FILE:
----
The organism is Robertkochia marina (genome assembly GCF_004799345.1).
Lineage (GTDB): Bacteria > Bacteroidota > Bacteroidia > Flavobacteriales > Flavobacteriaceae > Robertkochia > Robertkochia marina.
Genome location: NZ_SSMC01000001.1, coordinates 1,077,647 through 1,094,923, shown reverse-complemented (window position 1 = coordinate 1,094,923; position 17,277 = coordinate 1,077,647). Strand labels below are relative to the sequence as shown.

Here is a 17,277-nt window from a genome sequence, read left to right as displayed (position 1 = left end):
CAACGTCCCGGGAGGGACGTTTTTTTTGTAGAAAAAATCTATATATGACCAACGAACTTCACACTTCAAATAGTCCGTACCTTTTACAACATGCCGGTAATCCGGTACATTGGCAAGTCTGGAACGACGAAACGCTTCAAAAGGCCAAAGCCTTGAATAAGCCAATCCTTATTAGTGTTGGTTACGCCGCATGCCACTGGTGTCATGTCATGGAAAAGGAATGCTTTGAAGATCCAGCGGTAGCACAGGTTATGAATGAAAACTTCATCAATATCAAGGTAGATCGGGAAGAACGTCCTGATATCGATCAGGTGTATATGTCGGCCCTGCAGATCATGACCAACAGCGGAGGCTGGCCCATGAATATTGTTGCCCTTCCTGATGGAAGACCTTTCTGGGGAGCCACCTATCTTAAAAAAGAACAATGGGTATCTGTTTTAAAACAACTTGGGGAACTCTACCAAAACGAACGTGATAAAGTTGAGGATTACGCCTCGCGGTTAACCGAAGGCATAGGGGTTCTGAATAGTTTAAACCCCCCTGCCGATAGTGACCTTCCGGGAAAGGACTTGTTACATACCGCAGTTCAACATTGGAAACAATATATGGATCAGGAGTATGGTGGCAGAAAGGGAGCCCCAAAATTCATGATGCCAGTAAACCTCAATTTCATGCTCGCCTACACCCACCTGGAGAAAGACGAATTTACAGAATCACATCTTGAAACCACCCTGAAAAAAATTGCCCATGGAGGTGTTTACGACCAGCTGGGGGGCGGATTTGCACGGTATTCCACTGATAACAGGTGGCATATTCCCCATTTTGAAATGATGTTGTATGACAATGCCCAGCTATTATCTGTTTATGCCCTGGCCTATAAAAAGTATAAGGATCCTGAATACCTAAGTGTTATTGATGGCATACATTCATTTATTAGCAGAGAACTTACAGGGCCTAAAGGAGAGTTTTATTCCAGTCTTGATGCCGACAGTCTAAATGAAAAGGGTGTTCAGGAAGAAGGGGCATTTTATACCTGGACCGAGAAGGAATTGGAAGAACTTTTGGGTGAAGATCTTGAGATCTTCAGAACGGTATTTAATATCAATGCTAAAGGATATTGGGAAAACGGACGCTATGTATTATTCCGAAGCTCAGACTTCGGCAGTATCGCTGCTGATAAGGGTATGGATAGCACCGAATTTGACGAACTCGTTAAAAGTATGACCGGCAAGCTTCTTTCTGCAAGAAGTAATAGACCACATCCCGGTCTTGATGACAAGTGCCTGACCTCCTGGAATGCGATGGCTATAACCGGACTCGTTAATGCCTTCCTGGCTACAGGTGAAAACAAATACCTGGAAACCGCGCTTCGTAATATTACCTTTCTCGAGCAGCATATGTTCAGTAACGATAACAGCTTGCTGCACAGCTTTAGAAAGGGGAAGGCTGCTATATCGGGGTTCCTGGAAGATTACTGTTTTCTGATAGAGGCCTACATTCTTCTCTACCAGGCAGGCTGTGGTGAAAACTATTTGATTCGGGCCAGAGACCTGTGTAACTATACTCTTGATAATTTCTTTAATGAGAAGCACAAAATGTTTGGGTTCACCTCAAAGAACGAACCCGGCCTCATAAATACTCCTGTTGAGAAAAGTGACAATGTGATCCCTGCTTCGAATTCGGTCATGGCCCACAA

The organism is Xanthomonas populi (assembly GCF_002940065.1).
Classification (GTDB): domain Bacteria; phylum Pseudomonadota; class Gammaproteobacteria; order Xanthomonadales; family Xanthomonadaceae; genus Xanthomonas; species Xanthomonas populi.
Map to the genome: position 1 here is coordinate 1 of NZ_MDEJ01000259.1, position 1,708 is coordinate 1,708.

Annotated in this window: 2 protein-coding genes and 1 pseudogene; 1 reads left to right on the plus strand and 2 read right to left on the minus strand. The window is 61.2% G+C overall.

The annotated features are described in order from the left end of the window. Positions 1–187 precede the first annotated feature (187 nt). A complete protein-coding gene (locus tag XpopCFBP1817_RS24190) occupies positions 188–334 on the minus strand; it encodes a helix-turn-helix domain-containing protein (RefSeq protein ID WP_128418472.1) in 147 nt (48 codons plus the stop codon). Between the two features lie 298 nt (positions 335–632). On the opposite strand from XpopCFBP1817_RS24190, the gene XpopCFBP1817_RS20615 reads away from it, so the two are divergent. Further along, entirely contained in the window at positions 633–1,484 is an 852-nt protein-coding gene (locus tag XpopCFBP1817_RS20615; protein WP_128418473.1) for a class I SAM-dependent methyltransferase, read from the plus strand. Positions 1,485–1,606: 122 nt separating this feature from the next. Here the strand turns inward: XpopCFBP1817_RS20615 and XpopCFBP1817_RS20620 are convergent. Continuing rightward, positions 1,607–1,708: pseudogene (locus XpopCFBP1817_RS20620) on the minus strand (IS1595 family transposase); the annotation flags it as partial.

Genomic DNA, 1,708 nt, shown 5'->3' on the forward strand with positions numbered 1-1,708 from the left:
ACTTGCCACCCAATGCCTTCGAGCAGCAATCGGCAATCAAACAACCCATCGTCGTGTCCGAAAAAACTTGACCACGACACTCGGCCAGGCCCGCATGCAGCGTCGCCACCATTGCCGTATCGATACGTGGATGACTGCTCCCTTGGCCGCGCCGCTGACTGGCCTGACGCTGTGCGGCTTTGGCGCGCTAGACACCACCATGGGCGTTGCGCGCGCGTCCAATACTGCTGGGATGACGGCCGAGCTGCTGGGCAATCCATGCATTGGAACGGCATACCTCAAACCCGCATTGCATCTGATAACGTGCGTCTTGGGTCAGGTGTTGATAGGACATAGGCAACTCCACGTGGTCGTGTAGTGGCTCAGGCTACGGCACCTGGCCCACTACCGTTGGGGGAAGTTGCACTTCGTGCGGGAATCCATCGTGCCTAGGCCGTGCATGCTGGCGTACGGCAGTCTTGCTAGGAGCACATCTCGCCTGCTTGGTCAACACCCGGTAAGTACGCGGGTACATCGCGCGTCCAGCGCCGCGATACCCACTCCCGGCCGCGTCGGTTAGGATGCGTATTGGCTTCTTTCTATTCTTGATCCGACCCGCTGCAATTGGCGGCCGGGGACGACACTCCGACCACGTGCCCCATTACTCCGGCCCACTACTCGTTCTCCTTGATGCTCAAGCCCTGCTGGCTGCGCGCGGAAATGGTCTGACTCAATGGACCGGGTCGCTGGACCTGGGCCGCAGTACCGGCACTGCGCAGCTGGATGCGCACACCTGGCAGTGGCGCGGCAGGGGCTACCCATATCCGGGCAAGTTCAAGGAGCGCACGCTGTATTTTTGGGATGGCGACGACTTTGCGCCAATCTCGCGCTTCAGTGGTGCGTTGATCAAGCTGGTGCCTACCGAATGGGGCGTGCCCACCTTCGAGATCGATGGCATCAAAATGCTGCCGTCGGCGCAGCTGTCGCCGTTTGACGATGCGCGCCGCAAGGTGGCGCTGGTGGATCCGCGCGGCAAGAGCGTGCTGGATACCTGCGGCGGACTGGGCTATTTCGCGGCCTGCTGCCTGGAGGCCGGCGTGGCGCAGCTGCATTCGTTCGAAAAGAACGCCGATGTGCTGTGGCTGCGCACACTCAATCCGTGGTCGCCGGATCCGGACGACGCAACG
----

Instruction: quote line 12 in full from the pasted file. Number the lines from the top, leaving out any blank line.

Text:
ACTTGCCACCCAATGCCTTCGAGCAGCAATCGGCAATCAAACAACCCATCGTCGTGTCCGAAAAAACTTGACCACGACACTCGGCCAGGCCCGCATGCAGCGTCGCCACCATTGCCGTATCGATACGTGGATGACTGCTCCCTTGGCCGCGCCGCTGACTGGCCTGACGCTGTGCGGCTTTGGCGCGCTAGACACCACCATGGGCGTTGCGCGCGCGTCCAATACTGCTGGGATGACGGCCGAGCTGCTGGGCAATCCATGCATTGGAACGGCATACCTCAAACCCGCATTGCATCTGATAACGTGCGTCTTGGGTCAGGTGTTGATAGGACATAGGCAACTCCACGTGGTCGTGTAGTGGCTCAGGCTACGGCACCTGGCCCACTACCGTTGGGGGAAGTTGCACTTCGTGCGGGAATCCATCGTGCCTAGGCCGTGCATGCTGGCGTACGGCAGTCTTGCTAGGAGCACATCTCGCCTGCTTGGTCAACACCCGGTAAGTACGCGGGTACATCGCGCGTCCAGCGCCGCGATACCCACTCCCGGCCGCGTCGGTTAGGATGCGTATTGGCTTCTTTCTATTCTTGATCCGACCCGCTGCAATTGGCGGCCGGGGACGACACTCCGACCACGTGCCCCATTACTCCGGCCCACTACTCGTTCTCCTTGATGCTCAAGCCCTGCTGGCTGCGCGCGGAAATGGTCTGACTCAATGGACCGGGTCGCTGGACCTGGGCCGCAGTACCGGCACTGCGCAGCTGGATGCGCACACCTGGCAGTGGCGCGGCAGGGGCTACCCATATCCGGGCAAGTTCAAGGAGCGCACGCTGTATTTTTGGGATGGCGACGACTTTGCGCCAATCTCGCGCTTCAGTGGTGCGTTGATCAAGCTGGTGCCTACCGAATGGGGCGTGCCCACCTTCGAGATCGATGGCATCAAAATGCTGCCGTCGGCGCAGCTGTCGCCGTTTGACGATGCGCGCCGCAAGGTGGCGCTGGTGGATCCGCGCGGCAAGAGCGTGCTGGATACCTGCGGCGGACTGGGCTATTTCGCGGCCTGCTGCCTGGAGGCCGGCGTGGCGCAGCTGCATTCGTTCGAAAAGAACGCCGATGTGCTGTGGCTGCGCACACTCAATCCGTGGTCGCCGGATCCGGACGACGCAACG